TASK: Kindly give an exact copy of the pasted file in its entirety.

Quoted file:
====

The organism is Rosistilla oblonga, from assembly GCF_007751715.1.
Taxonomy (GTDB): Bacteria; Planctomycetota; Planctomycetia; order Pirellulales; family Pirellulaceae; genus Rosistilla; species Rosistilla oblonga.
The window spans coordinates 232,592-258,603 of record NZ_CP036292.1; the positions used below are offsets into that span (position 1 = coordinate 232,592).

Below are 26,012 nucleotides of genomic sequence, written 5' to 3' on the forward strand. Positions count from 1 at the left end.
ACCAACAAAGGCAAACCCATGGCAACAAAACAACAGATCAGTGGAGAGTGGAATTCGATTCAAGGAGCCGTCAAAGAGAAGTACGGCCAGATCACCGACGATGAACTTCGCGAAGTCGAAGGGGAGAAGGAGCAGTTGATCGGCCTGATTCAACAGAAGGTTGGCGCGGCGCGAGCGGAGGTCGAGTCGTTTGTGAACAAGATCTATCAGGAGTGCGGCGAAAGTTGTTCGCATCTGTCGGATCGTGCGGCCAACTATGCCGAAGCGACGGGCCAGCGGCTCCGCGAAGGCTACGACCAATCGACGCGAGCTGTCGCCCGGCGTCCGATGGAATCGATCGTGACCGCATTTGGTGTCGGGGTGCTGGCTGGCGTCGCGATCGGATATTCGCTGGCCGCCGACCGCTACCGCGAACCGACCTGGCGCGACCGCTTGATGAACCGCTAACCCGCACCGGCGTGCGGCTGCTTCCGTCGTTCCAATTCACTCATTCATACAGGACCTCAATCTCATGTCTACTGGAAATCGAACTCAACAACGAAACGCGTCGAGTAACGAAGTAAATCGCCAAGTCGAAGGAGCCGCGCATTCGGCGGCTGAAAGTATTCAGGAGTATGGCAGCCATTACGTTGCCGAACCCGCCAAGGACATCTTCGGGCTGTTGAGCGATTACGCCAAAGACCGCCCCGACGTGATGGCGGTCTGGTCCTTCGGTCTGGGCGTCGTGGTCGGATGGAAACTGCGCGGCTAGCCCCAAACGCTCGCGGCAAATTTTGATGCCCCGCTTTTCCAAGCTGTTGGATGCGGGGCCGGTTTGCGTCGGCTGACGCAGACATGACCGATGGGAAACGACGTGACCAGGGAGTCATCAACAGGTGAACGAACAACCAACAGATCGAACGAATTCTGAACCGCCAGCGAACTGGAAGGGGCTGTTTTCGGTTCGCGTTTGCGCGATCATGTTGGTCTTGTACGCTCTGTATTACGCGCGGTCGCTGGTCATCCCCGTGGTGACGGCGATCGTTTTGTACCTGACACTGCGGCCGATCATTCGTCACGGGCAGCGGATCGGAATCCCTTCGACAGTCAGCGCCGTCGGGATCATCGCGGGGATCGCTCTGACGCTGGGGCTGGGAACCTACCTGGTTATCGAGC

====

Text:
The organism is Rosistilla oblonga, from assembly GCF_007751715.1.
Taxonomy (GTDB): Bacteria; Planctomycetota; Planctomycetia; order Pirellulales; family Pirellulaceae; genus Rosistilla; species Rosistilla oblonga.
The window spans coordinates 232,592-258,603 of record NZ_CP036292.1; the positions used below are offsets into that span (position 1 = coordinate 232,592).

Below are 26,012 nucleotides of genomic sequence, written 5' to 3' on the forward strand. Positions count from 1 at the left end.
ACCAACAAAGGCAAACCCATGGCAACAAAACAACAGATCAGTGGAGAGTGGAATTCGATTCAAGGAGCCGTCAAAGAGAAGTACGGCCAGATCACCGACGATGAACTTCGCGAAGTCGAAGGGGAGAAGGAGCAGTTGATCGGCCTGATTCAACAGAAGGTTGGCGCGGCGCGAGCGGAGGTCGAGTCGTTTGTGAACAAGATCTATCAGGAGTGCGGCGAAAGTTGTTCGCATCTGTCGGATCGTGCGGCCAACTATGCCGAAGCGACGGGCCAGCGGCTCCGCGAAGGCTACGACCAATCGACGCGAGCTGTCGCCCGGCGTCCGATGGAATCGATCGTGACCGCATTTGGTGTCGGGGTGCTGGCTGGCGTCGCGATCGGATATTCGCTGGCCGCCGACCGCTACCGCGAACCGACCTGGCGCGACCGCTTGATGAACCGCTAACCCGCACCGGCGTGCGGCTGCTTCCGTCGTTCCAATTCACTCATTCATACAGGACCTCAATCTCATGTCTACTGGAAATCGAACTCAACAACGAAACGCGTCGAGTAACGAAGTAAATCGCCAAGTCGAAGGAGCCGCGCATTCGGCGGCTGAAAGTATTCAGGAGTATGGCAGCCATTACGTTGCCGAACCCGCCAAGGACATCTTCGGGCTGTTGAGCGATTACGCCAAAGACCGCCCCGACGTGATGGCGGTCTGGTCCTTCGGTCTGGGCGTCGTGGTCGGATGGAAACTGCGCGGCTAGCCCCAAACGCTCGCGGCAAATTTTGATGCCCCGCTTTTCCAAGCTGTTGGATGCGGGGCCGGTTTGCGTCGGCTGACGCAGACATGACCGATGGGAAACGACGTGACCAGGGAGTCATCAACAGGTGAACGAACAACCAACAGATCGAACGAATTCTGAACCGCCAGCGAACTGGAAGGGGCTGTTTTCGGTTCGCGTTTGCGCGATCATGTTGGTCTTGTACGCTCTGTATTACGCGCGGTCGCTGGTCATCCCCGTGGTGACGGCGATCGTTTTGTACCTGACACTGCGGCCGATCATTCGTCACGGGCAGCGGATCGGAATCCCTTCGACAGTCAGCGCCGTCGGGATCATCGCGGGGATCGCTCTGACGCTGGGGCTGGGAACCTACCTGGTTATCGAGC